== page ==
Head Lake walking route safer with new pathBy Darren Lum
Published July 31, 2018
Mark Dennys’s morning walk around Head Lake with his wife will be a lot safer and more enjoyable thanks to the collaborative effort of the Rotary Club of Haliburton, the township’s parks and recreation department and ArborView Tree Care.
A rough 250-metre dirt path surrounded by trees was transformed by cutting back vegetation, installing drainage features and surface improvements.
The short pathway can be accessed from Harmony Road or from Pine Avenue. With the exception of a few crossings of County Road 21 and Highway 118, pedestrians and cyclists now can avoid the heavily travelled vehicle routes when getting around Head Lake.
Dennys, a Rotarian in Haliburton for 10 years, led the charge to initiate this Rotary Club-funded work on the trail he can see from his house. He wanted to improve the safety conditions and make it more appealing to use.
“We’ve already seen an increase of traffic. I stopped a few people saying, ‘Have you come from the pathway there?’ They said, ‘yeah.’ ‘What did you think of the wood chips?’ They said they absolutely love it,” he said.
When he lived on Vancouver Island, B.C., there was a trail around a lake near his home on Mount Benson. That trail, he remembers, had wood chips and effective drainage and drew runners, walkers and bikers.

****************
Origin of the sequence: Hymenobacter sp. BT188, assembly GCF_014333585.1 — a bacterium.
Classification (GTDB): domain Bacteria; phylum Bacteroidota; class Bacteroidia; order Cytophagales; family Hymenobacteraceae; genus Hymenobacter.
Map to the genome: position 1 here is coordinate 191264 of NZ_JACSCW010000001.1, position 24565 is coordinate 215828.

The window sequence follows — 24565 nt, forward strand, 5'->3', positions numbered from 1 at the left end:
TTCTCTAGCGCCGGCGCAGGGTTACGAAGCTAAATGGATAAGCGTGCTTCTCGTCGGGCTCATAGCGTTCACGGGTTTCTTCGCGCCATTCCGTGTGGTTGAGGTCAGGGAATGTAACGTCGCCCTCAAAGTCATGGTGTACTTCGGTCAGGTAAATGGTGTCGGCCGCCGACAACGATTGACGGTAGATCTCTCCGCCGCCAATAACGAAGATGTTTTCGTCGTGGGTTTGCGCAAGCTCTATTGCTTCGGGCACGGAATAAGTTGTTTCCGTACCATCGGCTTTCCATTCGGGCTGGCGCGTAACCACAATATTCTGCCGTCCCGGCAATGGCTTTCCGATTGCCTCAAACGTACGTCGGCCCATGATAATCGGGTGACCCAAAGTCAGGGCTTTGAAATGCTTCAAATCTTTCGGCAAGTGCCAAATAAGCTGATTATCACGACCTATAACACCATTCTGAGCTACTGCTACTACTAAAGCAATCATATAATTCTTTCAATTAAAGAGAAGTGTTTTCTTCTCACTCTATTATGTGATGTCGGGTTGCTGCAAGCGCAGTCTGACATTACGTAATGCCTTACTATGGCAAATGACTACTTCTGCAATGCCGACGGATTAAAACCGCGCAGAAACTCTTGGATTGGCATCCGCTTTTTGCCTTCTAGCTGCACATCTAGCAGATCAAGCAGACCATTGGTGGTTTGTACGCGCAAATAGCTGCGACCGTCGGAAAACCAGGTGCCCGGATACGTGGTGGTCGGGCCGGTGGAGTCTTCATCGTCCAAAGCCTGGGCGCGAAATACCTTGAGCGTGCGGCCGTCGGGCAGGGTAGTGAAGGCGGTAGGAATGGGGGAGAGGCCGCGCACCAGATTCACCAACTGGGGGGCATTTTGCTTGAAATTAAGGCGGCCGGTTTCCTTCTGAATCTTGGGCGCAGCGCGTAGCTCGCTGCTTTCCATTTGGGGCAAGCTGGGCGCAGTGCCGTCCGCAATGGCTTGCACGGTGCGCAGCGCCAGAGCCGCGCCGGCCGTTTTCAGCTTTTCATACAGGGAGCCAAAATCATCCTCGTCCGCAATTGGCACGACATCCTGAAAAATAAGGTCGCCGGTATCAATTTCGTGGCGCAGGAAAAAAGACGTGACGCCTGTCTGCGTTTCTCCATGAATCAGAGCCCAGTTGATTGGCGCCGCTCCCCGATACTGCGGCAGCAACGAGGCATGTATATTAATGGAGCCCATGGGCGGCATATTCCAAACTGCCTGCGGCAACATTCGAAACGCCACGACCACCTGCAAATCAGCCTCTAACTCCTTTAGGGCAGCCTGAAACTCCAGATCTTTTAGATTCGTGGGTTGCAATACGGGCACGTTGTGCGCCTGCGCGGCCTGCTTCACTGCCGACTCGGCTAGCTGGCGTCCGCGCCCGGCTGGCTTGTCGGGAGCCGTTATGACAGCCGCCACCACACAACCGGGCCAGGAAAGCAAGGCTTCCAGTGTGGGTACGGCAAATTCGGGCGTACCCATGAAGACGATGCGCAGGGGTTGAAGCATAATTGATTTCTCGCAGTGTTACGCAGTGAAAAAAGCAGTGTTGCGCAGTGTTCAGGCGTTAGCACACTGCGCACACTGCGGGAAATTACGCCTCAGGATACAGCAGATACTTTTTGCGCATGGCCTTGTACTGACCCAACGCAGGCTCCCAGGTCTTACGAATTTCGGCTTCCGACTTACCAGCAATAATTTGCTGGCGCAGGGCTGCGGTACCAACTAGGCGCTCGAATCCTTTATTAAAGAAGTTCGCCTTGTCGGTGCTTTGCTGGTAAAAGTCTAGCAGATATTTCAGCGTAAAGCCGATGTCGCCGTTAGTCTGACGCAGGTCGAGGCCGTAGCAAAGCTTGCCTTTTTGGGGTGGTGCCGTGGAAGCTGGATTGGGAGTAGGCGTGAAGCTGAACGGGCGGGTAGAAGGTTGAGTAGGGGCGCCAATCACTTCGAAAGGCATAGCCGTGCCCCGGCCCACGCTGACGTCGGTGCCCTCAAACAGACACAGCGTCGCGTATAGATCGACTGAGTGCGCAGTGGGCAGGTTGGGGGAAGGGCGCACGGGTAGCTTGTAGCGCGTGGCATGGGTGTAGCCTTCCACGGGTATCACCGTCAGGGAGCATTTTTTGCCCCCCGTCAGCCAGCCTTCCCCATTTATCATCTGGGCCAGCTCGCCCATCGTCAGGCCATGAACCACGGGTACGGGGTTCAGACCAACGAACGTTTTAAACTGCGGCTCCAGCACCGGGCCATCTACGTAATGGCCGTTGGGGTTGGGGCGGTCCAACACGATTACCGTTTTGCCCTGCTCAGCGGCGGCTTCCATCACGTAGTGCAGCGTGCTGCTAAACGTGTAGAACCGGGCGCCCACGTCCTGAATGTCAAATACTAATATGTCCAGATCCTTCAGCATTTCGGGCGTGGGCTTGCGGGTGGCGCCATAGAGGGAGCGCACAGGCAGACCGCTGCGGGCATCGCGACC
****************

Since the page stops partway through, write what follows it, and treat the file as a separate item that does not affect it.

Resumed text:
The work in Haliburton began June 11 and finished more than a week ago and included grading, ditching, the addition of three culverts, gravel fill for low and wet areas, brushing, raking and cleaning out ditches.
It was completed by an army of upwards of 20 Rotarians as well as manager Andrew Wilbee and his staff with the municipality’s parks and recreation department, who provided labour and the operation of heavy machinery to remove large rocks and boulders, which had made the path a challenge to walk. Josh Burk of Minden-based ArborView Tree Care supplied wood chips. Special mention goes to Rotarian Ted Brandon’s two family members: his wife, Lorry, and their son, Connor, who came every day to help. The trail includes a boulder at each end to address a neighbour’s concerns about ATV access.
“Besides making it safer, it’s a much more manageable and enjoyable walk through that stretch of the trail,” he said.